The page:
After yet another humiliating defeat for Donald Trump's agenda, his White House is lashing out at his own party.

Donald Trump bragged that he would repeal Obamacare “immediately” if he became president. That didn’t happen.

Late Thursday night, the Senate bill absurdly nicknamed the “skinny repeal” failed in what should be the absolute last attempt to repeal a popular seven-year-old bill that has been upheld by the Supreme Court twice and that a majority of Americans support.

As is to be expected, the White House is not happy about this latest failure. Trump lashed out on Twitter, as is his custom. Meanwhile, his senior adviser Kellyanne Conway told Sean Hannity on Fox News that the three Republicans who voted against the bill — Sens. Lisa Murkowski, Susan Collins, and John McCain — are “Loch Ness monsters of the swamp.”

CONWAY: The Loch Ness monsters of the swamp are always going to try to get in the way of this president and his agenda. I don’t know what they were expecting. He said, like all those senators said, I’m going to repeal and replace Obamacare. Sean, if I showed you all of those senators, all those members of Congress, who ran successfully on repealing and replacing Obamacare — there were no asterisks, no footnotes, no bibliographies, no maybe shoulda woulda coulda — it was very straightforward. I can show you their paid advertisements, I can show you them in 16 different shots at podiums, and with the crowds, pledging to repeal and replace Obamacare, straight up.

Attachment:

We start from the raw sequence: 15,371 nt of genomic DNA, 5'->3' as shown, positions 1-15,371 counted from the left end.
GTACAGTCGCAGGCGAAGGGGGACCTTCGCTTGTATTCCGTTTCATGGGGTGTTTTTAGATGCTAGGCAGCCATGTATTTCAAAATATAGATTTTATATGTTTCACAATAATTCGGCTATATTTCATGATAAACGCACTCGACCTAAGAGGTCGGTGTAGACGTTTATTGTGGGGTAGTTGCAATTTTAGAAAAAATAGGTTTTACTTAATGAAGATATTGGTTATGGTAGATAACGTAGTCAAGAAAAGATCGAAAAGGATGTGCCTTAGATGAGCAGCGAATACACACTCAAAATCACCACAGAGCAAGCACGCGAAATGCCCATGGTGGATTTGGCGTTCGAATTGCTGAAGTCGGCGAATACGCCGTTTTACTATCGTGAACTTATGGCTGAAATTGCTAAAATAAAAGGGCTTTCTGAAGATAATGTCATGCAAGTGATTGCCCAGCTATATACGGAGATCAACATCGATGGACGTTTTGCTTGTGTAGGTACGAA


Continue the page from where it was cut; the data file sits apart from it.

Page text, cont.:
Now, the one person who’s keeping that promise is Donald Trump. He’s been here for six short months, got pen in hand. They’ve been talking about this for seven years, four consecutive elections cycles, while he was busy being a successful business man in New York, and around the globe, they were promising their constituents. It’s not just a campaign promise. It’s a moral imperative.

Attacking the members of their own party, whose support Trump will need if he wants to accomplish anything on his legislative agenda, is a questionable tactic for Trump’s team. After all, he supposedly wants to reform taxes, pass an infrastructure bill, build a wall on the southern border, and a host of other goals he announced during his campaign.

Trump might think of himself as the world’s greatest negotiator, but further insulting and alienating the people whose votes he will need seems unlikely to help his already fraught relationship with congressional Republicans.

Trump’s attacks on Murkowski, followed by his administration’s threats against her entire state of Alaska, certainly did not work to persuade her to support his repeal plan.

It also cannot possibly be helpful for Trump’s White House to insist, as Conway did, that he is the only one keeping the promise to repeal Obamacare. After all, the majority of Republican senators voted for repeal. But if the White House won’t even give them credit for trying, why should they risk their political futures to support an unpopular president and his unpopular agenda?

Trump’s presidency is failing, and in his six months in office, he has accomplished absolutely nothing. It’s understandable that he’s bitter and resentful and humiliated, but going to war with his only party does not seem like a winning strategy if he hopes to ever get anything done.


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